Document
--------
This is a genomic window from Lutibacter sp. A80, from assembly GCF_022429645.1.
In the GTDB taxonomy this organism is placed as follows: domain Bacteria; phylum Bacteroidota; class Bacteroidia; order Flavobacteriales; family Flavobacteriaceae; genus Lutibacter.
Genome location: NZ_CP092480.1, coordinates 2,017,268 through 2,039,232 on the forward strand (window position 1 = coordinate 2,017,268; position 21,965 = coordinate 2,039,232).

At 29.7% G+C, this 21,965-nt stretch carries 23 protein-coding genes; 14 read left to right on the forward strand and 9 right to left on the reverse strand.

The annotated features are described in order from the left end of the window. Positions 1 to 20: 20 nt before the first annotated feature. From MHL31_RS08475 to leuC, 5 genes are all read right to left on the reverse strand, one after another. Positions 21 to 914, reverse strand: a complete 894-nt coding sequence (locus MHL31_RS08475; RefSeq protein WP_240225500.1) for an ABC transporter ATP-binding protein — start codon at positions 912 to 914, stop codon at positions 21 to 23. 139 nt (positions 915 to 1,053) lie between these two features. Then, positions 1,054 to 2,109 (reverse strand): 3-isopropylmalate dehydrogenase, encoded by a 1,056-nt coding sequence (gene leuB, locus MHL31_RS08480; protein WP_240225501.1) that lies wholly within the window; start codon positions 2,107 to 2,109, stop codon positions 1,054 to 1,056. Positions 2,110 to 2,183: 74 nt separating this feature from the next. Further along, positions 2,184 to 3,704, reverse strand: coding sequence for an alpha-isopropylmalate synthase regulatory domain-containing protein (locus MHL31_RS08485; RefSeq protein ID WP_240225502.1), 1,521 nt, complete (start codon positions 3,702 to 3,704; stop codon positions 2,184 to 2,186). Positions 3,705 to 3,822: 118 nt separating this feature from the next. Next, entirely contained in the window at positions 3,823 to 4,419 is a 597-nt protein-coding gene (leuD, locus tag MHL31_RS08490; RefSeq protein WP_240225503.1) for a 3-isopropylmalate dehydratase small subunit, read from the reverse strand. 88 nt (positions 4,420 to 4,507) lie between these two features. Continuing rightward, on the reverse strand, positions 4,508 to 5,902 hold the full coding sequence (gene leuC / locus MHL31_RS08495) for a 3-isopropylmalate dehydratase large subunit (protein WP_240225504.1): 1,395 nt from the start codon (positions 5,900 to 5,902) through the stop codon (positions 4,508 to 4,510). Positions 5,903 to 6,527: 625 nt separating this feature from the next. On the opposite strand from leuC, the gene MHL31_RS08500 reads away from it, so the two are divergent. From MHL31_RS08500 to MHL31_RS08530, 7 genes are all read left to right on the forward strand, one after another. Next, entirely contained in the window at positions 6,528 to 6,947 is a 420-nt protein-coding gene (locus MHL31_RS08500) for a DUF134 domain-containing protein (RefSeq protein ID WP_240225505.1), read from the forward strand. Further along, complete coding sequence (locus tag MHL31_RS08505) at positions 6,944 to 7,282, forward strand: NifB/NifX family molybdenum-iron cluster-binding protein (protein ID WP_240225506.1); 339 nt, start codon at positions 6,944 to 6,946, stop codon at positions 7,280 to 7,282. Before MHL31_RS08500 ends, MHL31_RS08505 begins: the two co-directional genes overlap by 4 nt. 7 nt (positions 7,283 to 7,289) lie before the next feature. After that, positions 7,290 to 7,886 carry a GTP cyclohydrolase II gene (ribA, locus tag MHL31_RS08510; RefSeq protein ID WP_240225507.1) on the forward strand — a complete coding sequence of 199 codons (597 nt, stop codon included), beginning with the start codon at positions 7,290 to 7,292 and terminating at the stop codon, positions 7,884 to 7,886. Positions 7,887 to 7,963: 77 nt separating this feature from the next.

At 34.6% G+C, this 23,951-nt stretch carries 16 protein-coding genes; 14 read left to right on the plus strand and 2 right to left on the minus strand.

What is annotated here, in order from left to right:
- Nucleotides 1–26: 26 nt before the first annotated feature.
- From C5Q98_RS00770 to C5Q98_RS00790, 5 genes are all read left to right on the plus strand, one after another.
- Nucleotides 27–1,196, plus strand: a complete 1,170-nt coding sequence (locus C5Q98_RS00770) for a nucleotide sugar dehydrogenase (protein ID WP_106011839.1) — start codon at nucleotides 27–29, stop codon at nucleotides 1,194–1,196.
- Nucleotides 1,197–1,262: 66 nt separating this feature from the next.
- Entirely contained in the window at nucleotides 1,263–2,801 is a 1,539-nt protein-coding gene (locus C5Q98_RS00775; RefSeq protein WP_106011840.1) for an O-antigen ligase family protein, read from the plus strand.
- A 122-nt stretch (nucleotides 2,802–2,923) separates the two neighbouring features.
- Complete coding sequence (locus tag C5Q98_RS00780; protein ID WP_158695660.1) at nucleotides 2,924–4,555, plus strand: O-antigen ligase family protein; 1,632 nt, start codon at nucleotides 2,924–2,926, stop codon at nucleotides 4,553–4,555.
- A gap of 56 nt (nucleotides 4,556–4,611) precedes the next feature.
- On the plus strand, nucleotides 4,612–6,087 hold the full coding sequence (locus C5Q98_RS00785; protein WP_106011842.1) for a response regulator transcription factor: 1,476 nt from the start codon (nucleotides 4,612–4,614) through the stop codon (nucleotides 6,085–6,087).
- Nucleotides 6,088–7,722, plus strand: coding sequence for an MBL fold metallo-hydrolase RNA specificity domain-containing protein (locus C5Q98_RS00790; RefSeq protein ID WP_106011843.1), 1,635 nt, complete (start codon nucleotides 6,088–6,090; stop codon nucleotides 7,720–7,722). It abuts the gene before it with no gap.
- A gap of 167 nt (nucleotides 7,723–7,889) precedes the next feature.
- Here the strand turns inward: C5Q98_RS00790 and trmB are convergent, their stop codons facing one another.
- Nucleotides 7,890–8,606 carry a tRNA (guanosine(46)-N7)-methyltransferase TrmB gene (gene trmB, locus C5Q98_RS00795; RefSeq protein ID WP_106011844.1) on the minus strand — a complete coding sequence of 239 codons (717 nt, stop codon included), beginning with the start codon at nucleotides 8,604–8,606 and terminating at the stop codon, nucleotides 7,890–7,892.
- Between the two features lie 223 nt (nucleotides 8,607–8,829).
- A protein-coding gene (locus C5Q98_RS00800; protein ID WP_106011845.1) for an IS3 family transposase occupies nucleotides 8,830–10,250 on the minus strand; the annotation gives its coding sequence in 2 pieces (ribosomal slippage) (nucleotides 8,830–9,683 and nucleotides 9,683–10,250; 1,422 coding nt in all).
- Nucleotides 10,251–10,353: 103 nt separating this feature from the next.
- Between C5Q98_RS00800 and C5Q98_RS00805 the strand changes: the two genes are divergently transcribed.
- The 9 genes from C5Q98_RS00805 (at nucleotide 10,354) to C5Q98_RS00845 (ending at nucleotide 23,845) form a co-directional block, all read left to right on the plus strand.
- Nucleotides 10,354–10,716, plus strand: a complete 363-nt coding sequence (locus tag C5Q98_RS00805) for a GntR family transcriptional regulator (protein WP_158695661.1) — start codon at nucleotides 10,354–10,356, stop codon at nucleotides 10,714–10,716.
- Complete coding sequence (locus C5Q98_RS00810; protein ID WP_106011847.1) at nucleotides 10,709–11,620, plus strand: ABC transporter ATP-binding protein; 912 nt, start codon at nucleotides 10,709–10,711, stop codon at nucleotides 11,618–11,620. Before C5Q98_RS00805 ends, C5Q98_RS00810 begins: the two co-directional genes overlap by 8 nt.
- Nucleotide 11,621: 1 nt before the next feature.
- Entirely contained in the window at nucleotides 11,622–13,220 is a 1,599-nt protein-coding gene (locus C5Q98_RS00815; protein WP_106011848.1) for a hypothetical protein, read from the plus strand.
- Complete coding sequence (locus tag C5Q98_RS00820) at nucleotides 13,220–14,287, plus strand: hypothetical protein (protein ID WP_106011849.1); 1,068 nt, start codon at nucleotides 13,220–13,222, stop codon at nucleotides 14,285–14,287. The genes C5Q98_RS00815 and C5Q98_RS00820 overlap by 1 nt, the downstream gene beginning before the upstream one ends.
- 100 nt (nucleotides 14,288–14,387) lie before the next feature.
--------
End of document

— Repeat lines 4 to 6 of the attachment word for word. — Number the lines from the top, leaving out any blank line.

At 29.7% G+C, this 21,965-nt stretch carries 23 protein-coding genes; 14 read left to right on the forward strand and 9 right to left on the reverse strand.

The annotated features are described in order from the left end of the window. Positions 1 to 20: 20 nt before the first annotated feature. From MHL31_RS08475 to leuC, 5 genes are all read right to left on the reverse strand, one after another. Positions 21 to 914, reverse strand: a complete 894-nt coding sequence (locus MHL31_RS08475; RefSeq protein WP_240225500.1) for an ABC transporter ATP-binding protein — start codon at positions 912 to 914, stop codon at positions 21 to 23. 139 nt (positions 915 to 1,053) lie between these two features. Then, positions 1,054 to 2,109 (reverse strand): 3-isopropylmalate dehydrogenase, encoded by a 1,056-nt coding sequence (gene leuB, locus MHL31_RS08480; protein WP_240225501.1) that lies wholly within the window; start codon positions 2,107 to 2,109, stop codon positions 1,054 to 1,056. Positions 2,110 to 2,183: 74 nt separating this feature from the next. Further along, positions 2,184 to 3,704, reverse strand: coding sequence for an alpha-isopropylmalate synthase regulatory domain-containing protein (locus MHL31_RS08485; RefSeq protein ID WP_240225502.1), 1,521 nt, complete (start codon positions 3,702 to 3,704; stop codon positions 2,184 to 2,186). Positions 3,705 to 3,822: 118 nt separating this feature from the next. Next, entirely contained in the window at positions 3,823 to 4,419 is a 597-nt protein-coding gene (leuD, locus tag MHL31_RS08490; RefSeq protein WP_240225503.1) for a 3-isopropylmalate dehydratase small subunit, read from the reverse strand. 88 nt (positions 4,420 to 4,507) lie between these two features. Continuing rightward, on the reverse strand, positions 4,508 to 5,902 hold the full coding sequence (gene leuC / locus MHL31_RS08495) for a 3-isopropylmalate dehydratase large subunit (protein WP_240225504.1): 1,395 nt from the start codon (positions 5,900 to 5,902) through the stop codon (positions 4,508 to 4,510). Positions 5,903 to 6,527: 625 nt separating this feature from the next. On the opposite strand from leuC, the gene MHL31_RS08500 reads away from it, so the two are divergent. From MHL31_RS08500 to MHL31_RS08530, 7 genes are all read left to right on the forward strand, one after another. Next, entirely contained in the window at positions 6,528 to 6,947 is a 420-nt protein-coding gene (locus MHL31_RS08500) for a DUF134 domain-containing protein (RefSeq protein ID WP_240225505.1), read from the forward strand. Further along, complete coding sequence (locus tag MHL31_RS08505) at positions 6,944 to 7,282, forward strand: NifB/NifX family molybdenum-iron cluster-binding protein (protein ID WP_240225506.1); 339 nt, start codon at positions 6,944 to 6,946, stop codon at positions 7,280 to 7,282. Before MHL31_RS08500 ends, MHL31_RS08505 begins: the two co-directional genes overlap by 4 nt. 7 nt (positions 7,283 to 7,289) lie before the next feature. After that, positions 7,290 to 7,886 carry a GTP cyclohydrolase II gene (ribA, locus tag MHL31_RS08510; RefSeq protein ID WP_240225507.1) on the forward strand — a complete coding sequence of 199 codons (597 nt, stop codon included), beginning with the start codon at positions 7,290 to 7,292 and terminating at the stop codon, positions 7,884 to 7,886. Positions 7,887 to 7,963: 77 nt separating this feature from the next.

At 34.6% G+C, this 23,951-nt stretch carries 16 protein-coding genes; 14 read left to right on the plus strand and 2 right to left on the minus strand.